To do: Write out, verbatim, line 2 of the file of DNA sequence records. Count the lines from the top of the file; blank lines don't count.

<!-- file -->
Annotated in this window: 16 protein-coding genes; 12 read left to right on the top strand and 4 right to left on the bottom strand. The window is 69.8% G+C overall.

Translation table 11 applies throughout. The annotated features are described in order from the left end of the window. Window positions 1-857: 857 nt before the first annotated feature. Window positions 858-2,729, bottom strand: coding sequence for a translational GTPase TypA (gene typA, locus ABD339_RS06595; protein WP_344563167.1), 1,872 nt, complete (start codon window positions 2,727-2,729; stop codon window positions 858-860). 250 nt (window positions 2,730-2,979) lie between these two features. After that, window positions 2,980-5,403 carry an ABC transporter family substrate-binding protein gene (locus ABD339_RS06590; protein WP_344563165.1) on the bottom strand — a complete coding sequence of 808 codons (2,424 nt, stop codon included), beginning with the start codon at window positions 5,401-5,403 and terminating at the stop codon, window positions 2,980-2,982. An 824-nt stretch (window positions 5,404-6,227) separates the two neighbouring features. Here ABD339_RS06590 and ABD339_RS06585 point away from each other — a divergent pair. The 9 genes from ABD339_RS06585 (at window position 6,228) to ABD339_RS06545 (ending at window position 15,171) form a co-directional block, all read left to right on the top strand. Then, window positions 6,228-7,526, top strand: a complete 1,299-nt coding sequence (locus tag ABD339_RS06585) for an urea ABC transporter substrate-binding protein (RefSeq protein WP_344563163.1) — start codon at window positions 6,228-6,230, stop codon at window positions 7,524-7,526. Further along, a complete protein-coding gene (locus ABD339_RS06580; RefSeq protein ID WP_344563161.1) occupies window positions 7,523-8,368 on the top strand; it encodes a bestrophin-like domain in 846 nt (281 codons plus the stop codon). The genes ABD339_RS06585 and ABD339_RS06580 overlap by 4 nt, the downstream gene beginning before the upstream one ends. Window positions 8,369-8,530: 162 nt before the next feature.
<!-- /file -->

Translation table 11 applies throughout. The annotated features are described in order from the left end of the window. Window positions 1-857: 857 nt before the first annotated feature. Window positions 858-2,729, bottom strand: coding sequence for a translational GTPase TypA (gene typA, locus ABD339_RS06595; protein WP_344563167.1), 1,872 nt, complete (start codon window positions 2,727-2,729; stop codon window positions 858-860). 250 nt (window positions 2,730-2,979) lie between these two features. After that, window positions 2,980-5,403 carry an ABC transporter family substrate-binding protein gene (locus ABD339_RS06590; protein WP_344563165.1) on the bottom strand — a complete coding sequence of 808 codons (2,424 nt, stop codon included), beginning with the start codon at window positions 5,401-5,403 and terminating at the stop codon, window positions 2,980-2,982. An 824-nt stretch (window positions 5,404-6,227) separates the two neighbouring features. Here ABD339_RS06590 and ABD339_RS06585 point away from each other — a divergent pair. The 9 genes from ABD339_RS06585 (at window position 6,228) to ABD339_RS06545 (ending at window position 15,171) form a co-directional block, all read left to right on the top strand. Then, window positions 6,228-7,526, top strand: a complete 1,299-nt coding sequence (locus tag ABD339_RS06585) for an urea ABC transporter substrate-binding protein (RefSeq protein WP_344563163.1) — start codon at window positions 6,228-6,230, stop codon at window positions 7,524-7,526. Further along, a complete protein-coding gene (locus ABD339_RS06580; RefSeq protein ID WP_344563161.1) occupies window positions 7,523-8,368 on the top strand; it encodes a bestrophin-like domain in 846 nt (281 codons plus the stop codon). The genes ABD339_RS06585 and ABD339_RS06580 overlap by 4 nt, the downstream gene beginning before the upstream one ends. Window positions 8,369-8,530: 162 nt before the next feature.